Croswell Bowen, a successful magazine and book photographer, signed up to take photographs for the American Field Service in 1941, before the United States entered World War II.

He was assigned to a unit serving alongside British forces in North Africa. By the time he reached Cairo, the United States had entered the war, although there were few Americans in Egypt.

He wrote a memoir of that time, focusing on his journey to north Africa, his duty in the desert war and his bout with polio. Bowen never found a publisher for it, but he went on to have a successful career writing for magazines and other books.

Bowen’s daughter, Betsy Connor Bowen, found the manuscript and some photo negatives after his death in 1971. With some editing — in some cases restoring parts that had been edited out — she arranged to bring out the memoir. The result is “Back from Tobruk” (221 pages, $29.95) by Potomac Books. 

Q: Why does this book resonate 70 years after it was written?

A: My father was a good writer and a good perceiver of the realities around him. At that point in his life, he had had some journalism experience and come to terms with the fact that he wasn’t the spoiled little brat he was brought up to be. The years of that North Africa campaign, he was primed to have them be a turning point in his life, and then the terrible polio thing happened. With an act of fate, he got taken into a story.


I hope to show that in the biography coming out this year. If the writer is good enough to get you to identify with him, he can take you through pieces of his life. 

Q: I know your father tried to get this published in the 1940s, but did he try during Korea or Vietnam, when his anti-war sentiments might have been better received?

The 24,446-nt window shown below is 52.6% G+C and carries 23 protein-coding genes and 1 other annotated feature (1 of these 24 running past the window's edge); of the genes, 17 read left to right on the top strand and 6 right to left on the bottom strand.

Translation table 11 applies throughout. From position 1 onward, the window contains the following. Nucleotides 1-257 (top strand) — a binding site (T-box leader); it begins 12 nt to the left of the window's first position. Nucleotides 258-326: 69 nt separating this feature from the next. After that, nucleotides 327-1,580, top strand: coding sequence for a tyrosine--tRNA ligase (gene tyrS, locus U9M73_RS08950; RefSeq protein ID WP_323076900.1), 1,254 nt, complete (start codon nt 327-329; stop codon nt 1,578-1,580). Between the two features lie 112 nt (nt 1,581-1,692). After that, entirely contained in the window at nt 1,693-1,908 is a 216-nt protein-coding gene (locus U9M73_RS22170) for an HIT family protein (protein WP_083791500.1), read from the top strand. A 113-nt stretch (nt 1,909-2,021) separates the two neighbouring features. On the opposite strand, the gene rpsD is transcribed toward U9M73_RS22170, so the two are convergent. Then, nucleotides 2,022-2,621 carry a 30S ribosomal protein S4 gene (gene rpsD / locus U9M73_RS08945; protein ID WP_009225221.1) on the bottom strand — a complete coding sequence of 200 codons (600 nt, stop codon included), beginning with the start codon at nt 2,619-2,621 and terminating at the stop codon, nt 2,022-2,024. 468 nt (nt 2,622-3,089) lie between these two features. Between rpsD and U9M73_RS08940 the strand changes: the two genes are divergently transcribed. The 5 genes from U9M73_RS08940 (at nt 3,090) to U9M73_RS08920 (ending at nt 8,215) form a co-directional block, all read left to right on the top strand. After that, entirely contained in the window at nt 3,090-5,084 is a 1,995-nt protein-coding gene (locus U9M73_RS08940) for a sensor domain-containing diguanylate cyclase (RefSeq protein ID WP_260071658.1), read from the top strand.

A: At that time, he was into other stories. Korea made him have a nervous breakdown in 1949, and he spent the ’50s under a cloud. He thought McCarthy had taken civil rights away, and he thought he was the subject of an FBI investigation, and he was right. It was not a good time to take an anti-war stand.

During Vietnam, he’d had serious disruptions in his life. He was a National Book Award finalist for his Eugene O’Neill book. (Editor’s note: O’Neill was a Nobel laureate in literature and a playwright.) He did take it out and showed it to a friend, and she made some horrible changes — she just didn’t get it. 

Q: Given his feelings about war, is it surprising that he gave talks as part of the Victory Speaker’s Bureau?

A: He would have done that out of patriotism. At that point, he wanted the U.S. to win the war. One interesting point, though, is that the job he got as soon as he was able to move around was as a foreign news monitor for NBC. In 1944, he quit, because he said NBC was transmitting as news items from a news source that he knew to be a U.S. propagandist. He was a very principled journalist. After NBC, he went to PM, which was a highly principled, liberal magazine that accepted no advertising. 


Q: The writing seems to be very matter of fact about death: Most of the men he sailed with went on to Singapore “four days before the fall of the fortress. All of the friends we made on the long voyage to the East were either killed or became prisoners of war.” No further mention of them, or of how Singapore fell.

A: I think that came from a number of places. It might have come from Hemingway. My father certainly did not talk that much about this, and was not one to discuss his feelings from that time. The book does end on this patriotic note, very idealistic, that he wanted this to be the war to end all wars. And too, he was a “show, don’t tell” kind of guy. 

Q: Your father’s worries that his back and leg pains were all in his mind were interesting. Do you think he really worried that he somehow wasn’t brave enough to stay in battle?